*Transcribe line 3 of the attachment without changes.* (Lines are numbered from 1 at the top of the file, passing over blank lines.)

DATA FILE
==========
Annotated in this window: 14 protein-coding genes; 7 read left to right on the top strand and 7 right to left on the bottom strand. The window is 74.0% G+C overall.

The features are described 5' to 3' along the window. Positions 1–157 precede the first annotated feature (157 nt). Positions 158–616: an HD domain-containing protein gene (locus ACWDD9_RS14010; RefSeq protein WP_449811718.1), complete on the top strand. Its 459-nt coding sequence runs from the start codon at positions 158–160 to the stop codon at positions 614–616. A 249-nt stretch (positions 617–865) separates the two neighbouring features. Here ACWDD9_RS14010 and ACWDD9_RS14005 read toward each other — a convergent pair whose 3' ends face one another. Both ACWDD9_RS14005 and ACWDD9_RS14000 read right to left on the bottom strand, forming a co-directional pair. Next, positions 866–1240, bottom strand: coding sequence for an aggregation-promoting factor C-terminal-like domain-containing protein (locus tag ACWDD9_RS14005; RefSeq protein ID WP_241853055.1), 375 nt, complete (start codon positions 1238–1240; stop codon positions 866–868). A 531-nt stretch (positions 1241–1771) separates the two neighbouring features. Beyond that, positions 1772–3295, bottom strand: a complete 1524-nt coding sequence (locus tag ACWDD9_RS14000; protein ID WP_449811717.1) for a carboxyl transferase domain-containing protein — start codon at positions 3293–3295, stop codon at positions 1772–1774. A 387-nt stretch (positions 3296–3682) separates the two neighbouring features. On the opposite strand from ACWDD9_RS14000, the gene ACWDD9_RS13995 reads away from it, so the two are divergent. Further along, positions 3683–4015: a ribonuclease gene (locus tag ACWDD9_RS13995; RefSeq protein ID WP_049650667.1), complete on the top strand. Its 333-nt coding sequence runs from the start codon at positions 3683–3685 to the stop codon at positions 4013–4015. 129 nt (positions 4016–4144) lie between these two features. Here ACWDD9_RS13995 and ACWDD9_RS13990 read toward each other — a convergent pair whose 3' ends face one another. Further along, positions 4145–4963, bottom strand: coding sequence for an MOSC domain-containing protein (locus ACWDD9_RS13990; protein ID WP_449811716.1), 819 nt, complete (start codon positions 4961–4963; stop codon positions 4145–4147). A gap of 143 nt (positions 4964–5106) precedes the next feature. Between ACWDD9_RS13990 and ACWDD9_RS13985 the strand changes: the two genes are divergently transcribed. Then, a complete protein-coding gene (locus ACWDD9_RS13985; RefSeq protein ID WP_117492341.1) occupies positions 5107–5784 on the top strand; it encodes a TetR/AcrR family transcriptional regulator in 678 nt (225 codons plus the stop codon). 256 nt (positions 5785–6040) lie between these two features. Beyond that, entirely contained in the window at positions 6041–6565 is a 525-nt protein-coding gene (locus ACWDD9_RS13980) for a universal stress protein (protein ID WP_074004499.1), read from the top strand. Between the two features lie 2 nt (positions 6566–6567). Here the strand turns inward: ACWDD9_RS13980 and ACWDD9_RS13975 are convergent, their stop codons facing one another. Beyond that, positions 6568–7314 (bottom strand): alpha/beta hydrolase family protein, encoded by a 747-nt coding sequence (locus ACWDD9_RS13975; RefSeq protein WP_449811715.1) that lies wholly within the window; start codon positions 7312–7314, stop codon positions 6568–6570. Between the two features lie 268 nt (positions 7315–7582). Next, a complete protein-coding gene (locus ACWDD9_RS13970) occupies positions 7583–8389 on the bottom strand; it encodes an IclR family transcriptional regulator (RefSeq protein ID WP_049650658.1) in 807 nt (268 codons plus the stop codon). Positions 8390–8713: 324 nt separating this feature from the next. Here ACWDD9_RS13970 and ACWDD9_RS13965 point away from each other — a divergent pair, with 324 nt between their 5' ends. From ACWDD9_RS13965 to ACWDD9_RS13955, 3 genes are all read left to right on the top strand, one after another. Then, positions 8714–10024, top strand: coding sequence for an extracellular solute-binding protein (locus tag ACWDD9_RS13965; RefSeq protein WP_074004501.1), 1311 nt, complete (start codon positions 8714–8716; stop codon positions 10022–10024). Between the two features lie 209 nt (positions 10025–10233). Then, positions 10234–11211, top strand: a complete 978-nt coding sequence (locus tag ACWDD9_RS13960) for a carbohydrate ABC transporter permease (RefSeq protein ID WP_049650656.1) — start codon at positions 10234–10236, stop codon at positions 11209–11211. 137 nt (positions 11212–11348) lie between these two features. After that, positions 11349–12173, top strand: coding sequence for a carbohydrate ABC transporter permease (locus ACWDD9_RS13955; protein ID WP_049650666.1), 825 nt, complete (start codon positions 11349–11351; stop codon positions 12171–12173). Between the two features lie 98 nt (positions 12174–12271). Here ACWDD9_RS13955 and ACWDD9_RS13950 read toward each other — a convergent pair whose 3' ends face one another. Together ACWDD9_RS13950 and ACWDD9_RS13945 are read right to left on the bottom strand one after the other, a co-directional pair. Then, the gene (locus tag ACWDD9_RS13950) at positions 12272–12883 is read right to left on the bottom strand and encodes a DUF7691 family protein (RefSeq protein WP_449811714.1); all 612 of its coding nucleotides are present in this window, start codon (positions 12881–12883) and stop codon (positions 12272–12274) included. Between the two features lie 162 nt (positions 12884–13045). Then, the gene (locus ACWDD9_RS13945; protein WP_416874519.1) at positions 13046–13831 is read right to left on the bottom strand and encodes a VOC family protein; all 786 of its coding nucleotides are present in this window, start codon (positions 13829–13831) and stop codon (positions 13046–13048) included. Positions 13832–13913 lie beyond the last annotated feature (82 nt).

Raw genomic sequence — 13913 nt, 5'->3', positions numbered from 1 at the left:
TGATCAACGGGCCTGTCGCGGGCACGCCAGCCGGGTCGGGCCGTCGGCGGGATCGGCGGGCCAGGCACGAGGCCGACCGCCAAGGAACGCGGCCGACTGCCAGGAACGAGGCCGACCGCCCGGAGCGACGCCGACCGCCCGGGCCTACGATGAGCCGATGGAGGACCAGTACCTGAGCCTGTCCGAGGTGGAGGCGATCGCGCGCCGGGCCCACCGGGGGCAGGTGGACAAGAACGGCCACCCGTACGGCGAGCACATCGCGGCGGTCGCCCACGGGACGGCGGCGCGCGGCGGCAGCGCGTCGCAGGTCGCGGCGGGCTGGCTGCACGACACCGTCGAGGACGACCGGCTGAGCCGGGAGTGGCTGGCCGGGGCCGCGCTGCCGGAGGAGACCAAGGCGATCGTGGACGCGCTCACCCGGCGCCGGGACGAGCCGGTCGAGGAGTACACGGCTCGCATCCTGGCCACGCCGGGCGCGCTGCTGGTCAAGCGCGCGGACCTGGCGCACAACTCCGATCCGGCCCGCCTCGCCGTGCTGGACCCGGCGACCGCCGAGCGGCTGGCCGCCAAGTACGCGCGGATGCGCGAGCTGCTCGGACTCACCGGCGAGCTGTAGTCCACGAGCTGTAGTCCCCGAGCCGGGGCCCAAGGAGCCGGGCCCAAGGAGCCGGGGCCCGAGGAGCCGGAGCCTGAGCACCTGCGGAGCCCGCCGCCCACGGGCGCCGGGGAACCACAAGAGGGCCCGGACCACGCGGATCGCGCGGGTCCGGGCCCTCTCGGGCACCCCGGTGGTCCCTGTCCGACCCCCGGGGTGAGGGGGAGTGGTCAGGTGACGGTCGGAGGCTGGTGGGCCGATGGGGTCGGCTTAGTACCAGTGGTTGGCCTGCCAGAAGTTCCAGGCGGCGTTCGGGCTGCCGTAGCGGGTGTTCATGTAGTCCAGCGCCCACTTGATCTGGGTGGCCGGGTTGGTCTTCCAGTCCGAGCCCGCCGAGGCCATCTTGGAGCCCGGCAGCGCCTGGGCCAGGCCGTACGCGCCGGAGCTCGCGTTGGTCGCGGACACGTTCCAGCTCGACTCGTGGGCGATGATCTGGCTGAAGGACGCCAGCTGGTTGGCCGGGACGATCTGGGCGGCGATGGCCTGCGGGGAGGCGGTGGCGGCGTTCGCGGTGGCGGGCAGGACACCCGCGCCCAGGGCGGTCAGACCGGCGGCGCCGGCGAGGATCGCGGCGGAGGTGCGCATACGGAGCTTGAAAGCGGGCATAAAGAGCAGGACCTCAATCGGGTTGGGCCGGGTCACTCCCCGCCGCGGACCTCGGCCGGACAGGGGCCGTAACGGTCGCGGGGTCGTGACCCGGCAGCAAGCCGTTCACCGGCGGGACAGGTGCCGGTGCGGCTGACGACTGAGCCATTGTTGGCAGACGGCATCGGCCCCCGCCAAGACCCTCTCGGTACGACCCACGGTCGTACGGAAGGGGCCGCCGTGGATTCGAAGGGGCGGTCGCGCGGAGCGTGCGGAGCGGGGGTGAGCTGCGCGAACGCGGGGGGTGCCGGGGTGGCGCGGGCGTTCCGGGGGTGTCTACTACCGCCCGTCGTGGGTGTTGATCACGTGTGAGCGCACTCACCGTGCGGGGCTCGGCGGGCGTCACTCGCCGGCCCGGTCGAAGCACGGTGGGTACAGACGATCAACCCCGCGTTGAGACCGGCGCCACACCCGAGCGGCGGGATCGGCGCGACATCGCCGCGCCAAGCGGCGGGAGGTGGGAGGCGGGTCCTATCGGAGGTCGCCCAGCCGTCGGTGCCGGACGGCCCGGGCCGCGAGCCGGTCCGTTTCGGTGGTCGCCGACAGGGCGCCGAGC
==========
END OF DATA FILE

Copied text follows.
Raw genomic sequence — 13913 nt, 5'->3', positions numbered from 1 at the left: